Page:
cover image Ben Franklin: America's Original Entrepreneur

Ben Franklin: America's Original Entrepreneur

Blaine McCormick, . . Entrepreneur, $26.95 (266pp) ISBN 978-1-932531-68-8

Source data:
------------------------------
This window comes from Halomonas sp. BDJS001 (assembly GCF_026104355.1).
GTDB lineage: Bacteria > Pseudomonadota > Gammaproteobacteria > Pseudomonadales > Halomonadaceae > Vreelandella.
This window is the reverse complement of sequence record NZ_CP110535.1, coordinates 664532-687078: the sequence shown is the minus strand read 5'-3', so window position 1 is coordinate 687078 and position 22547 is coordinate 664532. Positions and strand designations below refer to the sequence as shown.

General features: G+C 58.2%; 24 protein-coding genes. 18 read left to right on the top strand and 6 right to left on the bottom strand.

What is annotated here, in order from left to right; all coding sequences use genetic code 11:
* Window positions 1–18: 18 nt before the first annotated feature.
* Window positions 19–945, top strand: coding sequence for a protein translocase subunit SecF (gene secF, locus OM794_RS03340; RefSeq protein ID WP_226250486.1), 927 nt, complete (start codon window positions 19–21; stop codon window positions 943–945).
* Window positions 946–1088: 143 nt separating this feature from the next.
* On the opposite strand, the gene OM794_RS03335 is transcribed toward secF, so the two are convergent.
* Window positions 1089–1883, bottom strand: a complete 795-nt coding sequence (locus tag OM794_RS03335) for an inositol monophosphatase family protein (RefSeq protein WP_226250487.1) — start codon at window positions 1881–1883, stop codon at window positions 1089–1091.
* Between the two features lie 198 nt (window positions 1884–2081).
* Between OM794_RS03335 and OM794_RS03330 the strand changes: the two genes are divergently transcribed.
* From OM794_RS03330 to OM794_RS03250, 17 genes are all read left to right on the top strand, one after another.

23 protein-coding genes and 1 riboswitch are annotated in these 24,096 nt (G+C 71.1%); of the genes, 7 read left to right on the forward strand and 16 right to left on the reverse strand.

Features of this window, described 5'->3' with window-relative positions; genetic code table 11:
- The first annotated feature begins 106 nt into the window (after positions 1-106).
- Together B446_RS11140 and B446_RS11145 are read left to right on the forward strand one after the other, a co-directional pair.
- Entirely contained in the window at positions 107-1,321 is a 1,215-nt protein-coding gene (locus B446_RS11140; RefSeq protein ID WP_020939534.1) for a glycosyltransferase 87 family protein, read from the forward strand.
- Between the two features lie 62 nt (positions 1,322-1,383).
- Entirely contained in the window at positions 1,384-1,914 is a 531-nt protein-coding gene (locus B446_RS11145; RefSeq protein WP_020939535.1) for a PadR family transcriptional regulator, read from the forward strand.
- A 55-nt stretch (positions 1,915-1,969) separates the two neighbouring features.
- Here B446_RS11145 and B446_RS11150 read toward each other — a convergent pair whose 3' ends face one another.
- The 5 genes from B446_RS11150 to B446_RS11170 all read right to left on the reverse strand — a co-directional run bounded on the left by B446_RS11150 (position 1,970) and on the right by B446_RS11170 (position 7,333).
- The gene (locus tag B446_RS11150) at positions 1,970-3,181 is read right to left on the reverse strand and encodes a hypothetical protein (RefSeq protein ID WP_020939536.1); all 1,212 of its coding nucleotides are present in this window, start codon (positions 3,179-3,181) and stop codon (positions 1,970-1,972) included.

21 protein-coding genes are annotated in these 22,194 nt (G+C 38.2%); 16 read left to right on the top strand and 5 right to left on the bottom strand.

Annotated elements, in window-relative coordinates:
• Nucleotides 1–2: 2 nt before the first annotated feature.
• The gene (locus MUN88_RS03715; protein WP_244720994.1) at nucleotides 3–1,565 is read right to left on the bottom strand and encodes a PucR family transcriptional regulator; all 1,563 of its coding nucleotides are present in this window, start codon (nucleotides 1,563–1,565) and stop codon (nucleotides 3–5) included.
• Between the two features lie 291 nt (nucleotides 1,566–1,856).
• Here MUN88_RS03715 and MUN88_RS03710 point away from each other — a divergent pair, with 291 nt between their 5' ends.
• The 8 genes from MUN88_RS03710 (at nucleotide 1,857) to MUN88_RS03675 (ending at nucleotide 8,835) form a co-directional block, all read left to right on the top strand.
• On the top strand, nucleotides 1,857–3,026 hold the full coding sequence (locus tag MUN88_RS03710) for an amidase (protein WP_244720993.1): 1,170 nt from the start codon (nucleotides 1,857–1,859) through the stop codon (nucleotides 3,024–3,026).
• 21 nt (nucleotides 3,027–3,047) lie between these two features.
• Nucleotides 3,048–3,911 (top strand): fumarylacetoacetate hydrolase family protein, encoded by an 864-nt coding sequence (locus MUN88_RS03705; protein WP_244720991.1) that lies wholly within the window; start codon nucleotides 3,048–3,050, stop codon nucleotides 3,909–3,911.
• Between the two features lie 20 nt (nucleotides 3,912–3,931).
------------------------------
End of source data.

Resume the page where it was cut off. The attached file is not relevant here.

Although this modernized version of Franklin's autobiography achieves its goal of sharing business lessons, it also serves as an accessible—if abbreviated—portrait of the entrepreneur, statesman, scientist and inventor. The author, associate dean for undergraduate programs at Baylor University's Hankamer School of Business (and a Franklin scholar), has updated Franklin's 300-year-old text, revising the language and syntax and rearranging some stories so they appear in chronological order. He divides the work into three chunks: Franklin's first 20 years; his years as a Philadelphia printer through his retirement from business in 1748; and his move into the public sphere, as he applied his business know-how to civic, military and diplomatic projects. Each of the 82 short chapters features an introduction contextualizing the events. Some lessons are of the moral variety (honesty is a necessity in all endeavors); others pertain to development (expose yourself to a wide variety of jobs; Franklin worked for his father's candle business, enjoyed watching talented craftsmen at work and toyed with small machines for his science experiments); many are more traditionally business-minded (on partnerships, for example, Franklin advises "clearly defining the roles and expectations of each partner at the very beginning"). History buffs with business interests will enjoy this entertaining, informative account. (Oct.)